Gift to International Center honors late uncle’s desire to recognize center’s life-changing financial support
Victor Chan-Cheng Chang enjoyed a successful, decades-long career in finance after graduating from the University of Michigan in 1944 with a master of arts in economics.
He dedicated more than 30 years of his career to the World Bank, where he retired from the positions of deputy controller and head of the accounting department in 1983. After decades of living a post-retirement life, in December 2018, Chang died peacefully at home in Maryland, only a month and five days shy of becoming a centenarian.
Chang’s life would have looked much different without the support and advocacy of the University of Michigan’s International Center staff decades earlier, said Victor Zhang, Chang’s nephew.
“My uncle mentioned many times his deep appreciation for the International Center and for arranging for the treatment and recovery of his early-stage tuberculosis,” Zhang said.
Zhang donated $10,000 to the International Center to support its student emergency efforts to honor his uncle’s wishes and as a tribute to him. The International Center Emergency Fund provides U-M’s international community with financial support for unusual and unforeseen emergency expenses, such as the abrupt academic disruption Chang experienced.
A University of Michigan education, disrupted
During Chang’s time in Ann Arbor in the 1940s, the International Center played a central, supporting role in his graduate student experience.
Chang was active in what was known as the Chinese Students’ Club, elected treasurer at least twice by his peers, according to correspondence with the association’s outgoing president. He would later become the club’s president.
In spring 1944, Chang was nearing graduation when illness struck, and he was diagnosed with early-stage tuberculosis. The disease usually affects the lungs, though TB can also affect other body parts such as the brain, kidneys or spine.
Spread from person to person through the air, TB can be transmitted when a person with TB coughs or sneezes and those nearby inhale the droplets. Today, active TB can almost always be cured with antibiotics. Treatment options in 1944, when Chang contracted the disease, looked drastically different.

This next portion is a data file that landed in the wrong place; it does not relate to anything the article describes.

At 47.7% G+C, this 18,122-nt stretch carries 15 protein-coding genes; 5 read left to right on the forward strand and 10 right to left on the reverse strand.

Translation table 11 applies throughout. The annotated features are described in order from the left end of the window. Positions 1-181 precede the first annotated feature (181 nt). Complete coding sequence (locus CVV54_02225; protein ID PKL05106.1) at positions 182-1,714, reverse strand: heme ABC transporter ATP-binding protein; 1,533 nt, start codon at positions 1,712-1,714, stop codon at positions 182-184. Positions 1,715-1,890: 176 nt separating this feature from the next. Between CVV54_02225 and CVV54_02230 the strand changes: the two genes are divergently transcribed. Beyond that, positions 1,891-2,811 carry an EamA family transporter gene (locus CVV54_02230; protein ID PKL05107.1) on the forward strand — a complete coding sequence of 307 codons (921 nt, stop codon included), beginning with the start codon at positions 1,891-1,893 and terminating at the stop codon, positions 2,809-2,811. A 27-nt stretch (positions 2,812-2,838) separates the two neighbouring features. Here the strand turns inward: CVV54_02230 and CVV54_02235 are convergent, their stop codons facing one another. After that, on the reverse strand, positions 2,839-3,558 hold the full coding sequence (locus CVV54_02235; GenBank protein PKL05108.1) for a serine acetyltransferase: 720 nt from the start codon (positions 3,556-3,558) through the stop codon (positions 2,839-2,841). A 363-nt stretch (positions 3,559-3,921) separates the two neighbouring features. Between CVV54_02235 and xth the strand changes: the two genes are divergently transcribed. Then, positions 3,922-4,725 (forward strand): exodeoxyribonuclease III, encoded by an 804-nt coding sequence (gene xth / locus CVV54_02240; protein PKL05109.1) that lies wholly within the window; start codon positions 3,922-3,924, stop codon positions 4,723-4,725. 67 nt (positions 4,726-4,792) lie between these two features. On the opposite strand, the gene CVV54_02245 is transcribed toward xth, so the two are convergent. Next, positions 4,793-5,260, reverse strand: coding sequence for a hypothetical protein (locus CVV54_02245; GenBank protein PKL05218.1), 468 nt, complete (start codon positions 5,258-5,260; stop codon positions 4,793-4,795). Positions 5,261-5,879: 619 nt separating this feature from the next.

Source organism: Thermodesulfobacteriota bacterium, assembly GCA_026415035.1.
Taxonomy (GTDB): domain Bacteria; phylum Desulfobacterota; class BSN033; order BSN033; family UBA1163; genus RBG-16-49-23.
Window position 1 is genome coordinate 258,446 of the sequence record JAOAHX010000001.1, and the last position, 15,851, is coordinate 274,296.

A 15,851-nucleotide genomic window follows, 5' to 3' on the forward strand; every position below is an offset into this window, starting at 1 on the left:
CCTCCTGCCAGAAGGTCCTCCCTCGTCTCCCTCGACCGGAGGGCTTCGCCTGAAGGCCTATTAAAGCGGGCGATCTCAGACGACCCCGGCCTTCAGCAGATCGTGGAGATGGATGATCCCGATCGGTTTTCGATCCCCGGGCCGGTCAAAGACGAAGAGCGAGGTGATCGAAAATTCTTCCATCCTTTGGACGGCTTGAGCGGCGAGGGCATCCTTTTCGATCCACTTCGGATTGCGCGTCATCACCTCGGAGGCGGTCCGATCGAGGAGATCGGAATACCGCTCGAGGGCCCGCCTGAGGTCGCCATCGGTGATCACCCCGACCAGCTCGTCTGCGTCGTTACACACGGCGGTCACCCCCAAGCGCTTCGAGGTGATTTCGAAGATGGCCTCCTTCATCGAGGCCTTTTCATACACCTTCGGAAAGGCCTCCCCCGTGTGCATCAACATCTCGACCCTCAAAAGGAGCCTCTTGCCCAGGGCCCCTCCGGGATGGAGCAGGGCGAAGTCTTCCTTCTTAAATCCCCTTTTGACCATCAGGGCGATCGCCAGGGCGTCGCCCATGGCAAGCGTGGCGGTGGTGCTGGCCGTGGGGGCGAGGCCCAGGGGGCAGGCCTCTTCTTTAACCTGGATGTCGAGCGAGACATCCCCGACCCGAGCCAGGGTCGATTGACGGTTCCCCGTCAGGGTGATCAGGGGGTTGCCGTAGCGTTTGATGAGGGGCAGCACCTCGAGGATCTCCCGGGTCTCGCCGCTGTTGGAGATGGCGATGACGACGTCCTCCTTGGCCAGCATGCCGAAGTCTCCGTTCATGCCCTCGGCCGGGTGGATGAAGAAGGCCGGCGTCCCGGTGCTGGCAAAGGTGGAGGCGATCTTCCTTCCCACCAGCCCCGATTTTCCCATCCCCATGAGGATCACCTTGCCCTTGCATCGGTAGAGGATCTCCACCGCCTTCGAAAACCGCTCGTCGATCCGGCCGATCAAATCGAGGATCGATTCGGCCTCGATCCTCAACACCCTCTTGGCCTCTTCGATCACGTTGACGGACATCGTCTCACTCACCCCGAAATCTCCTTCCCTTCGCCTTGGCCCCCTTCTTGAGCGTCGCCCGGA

As an international student, Chang faced additional complications. World War II cut off his access to financial support from his family in China. Chang’s March 1942 Michigan Daily profile noted he picked up a job as a busboy in a local restaurant to offset his lost financial flow. By spring 1944, he would be unable to work while he was quarantined during his TB treatment, applying further financial pressures on his situation.
Chang was alone. Or so he thought.
The International Center provided Chang with a range of support following his diagnosis, from arranging his treatment at the Trudeau Sanatorium, located on the shores of Saranac Lake in upstate New York, to the center’s staff writing Chang letters that shared snippets of campus life and hopes that he would soon be back in Ann Arbor.
While cleaning his uncle’s home after his death, Zhang found letters from the International Center that his uncle had kept. In one dated March 8, 1944, a center assistant counselor told Chang: “The initial few days may be ones when you are looking back to Ann Arbor rather than looking forward to when you can return to Ann Arbor fit and well. I hope that time will not be too long.”
The center covered Chang’s medical bills, allowing him to focus on regaining his health so he could rejoin the U-M campus community in Ann Arbor.
In another correspondence from late April 1944, the same International Center staff member shared their elation that Chang’s TB had become inactive, noting that “it is certainly grand to know that you may be back with us well and happy again.”